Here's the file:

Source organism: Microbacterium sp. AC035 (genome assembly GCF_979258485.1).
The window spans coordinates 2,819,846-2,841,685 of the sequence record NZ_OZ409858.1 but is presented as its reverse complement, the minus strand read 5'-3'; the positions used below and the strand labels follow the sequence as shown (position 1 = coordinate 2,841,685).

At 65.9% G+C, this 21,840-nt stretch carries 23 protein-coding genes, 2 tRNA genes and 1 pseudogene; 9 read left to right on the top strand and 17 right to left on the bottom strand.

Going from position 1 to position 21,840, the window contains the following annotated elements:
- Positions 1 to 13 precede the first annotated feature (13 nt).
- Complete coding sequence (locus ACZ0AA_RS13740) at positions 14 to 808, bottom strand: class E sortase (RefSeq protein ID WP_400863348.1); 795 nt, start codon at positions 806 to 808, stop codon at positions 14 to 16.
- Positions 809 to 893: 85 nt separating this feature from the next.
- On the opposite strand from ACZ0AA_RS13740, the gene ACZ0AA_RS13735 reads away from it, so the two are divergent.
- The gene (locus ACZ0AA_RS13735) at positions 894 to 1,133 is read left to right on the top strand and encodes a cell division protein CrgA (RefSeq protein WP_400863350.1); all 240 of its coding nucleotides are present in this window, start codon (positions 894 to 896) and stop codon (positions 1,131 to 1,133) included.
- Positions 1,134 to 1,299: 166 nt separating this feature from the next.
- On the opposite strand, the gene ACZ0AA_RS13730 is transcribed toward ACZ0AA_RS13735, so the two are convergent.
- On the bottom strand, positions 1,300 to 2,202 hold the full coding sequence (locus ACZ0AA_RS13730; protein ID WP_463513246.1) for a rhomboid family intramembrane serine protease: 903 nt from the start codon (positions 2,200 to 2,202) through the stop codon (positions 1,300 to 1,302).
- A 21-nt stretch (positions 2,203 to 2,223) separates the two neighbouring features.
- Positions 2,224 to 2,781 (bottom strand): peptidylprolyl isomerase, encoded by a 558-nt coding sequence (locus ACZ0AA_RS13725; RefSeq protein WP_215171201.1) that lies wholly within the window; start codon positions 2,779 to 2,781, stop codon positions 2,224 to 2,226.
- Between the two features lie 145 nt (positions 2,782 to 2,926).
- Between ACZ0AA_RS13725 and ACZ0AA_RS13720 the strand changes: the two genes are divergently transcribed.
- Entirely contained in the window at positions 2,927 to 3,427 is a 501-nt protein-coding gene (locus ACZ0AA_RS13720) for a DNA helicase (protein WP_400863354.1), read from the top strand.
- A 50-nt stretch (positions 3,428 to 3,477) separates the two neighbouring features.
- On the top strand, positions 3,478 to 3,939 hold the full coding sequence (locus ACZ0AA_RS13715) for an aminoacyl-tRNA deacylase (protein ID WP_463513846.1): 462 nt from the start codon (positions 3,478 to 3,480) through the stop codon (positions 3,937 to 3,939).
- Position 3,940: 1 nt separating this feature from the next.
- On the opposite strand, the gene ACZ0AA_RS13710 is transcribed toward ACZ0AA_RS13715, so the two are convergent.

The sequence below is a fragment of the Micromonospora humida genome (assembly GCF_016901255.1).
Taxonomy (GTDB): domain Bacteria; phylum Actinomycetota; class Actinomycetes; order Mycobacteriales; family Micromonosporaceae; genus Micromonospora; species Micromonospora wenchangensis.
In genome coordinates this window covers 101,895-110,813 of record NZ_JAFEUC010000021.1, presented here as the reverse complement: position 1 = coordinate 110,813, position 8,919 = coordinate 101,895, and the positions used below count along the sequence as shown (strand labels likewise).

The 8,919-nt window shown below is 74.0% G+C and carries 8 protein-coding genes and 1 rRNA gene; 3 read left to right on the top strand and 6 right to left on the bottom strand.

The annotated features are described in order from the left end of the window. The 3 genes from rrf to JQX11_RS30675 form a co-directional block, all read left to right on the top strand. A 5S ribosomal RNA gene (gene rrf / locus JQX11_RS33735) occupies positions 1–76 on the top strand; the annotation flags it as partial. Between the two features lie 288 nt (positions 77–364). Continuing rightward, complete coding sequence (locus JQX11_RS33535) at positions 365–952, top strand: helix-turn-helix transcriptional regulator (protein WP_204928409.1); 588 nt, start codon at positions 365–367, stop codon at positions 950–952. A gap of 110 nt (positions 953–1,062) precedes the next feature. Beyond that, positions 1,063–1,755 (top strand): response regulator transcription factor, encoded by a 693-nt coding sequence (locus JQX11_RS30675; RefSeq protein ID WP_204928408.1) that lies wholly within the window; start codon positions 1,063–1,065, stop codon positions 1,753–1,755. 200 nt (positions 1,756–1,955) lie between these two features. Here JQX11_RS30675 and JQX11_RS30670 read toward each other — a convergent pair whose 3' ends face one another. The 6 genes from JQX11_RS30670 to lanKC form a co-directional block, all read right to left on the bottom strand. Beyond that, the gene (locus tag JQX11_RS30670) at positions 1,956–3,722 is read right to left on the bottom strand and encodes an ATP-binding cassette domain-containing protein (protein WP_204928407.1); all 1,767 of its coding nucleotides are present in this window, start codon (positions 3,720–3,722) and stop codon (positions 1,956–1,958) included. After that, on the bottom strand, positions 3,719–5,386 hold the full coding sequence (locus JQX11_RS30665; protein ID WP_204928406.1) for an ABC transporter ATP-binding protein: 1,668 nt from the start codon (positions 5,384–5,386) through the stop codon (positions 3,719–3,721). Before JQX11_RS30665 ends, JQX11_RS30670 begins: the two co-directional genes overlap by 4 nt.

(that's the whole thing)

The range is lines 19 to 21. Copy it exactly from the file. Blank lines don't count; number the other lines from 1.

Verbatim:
- On the top strand, positions 3,478 to 3,939 hold the full coding sequence (locus ACZ0AA_RS13715) for an aminoacyl-tRNA deacylase (protein ID WP_463513846.1): 462 nt from the start codon (positions 3,478 to 3,480) through the stop codon (positions 3,937 to 3,939).
- Position 3,940: 1 nt separating this feature from the next.
- On the opposite strand, the gene ACZ0AA_RS13710 is transcribed toward ACZ0AA_RS13715, so the two are convergent.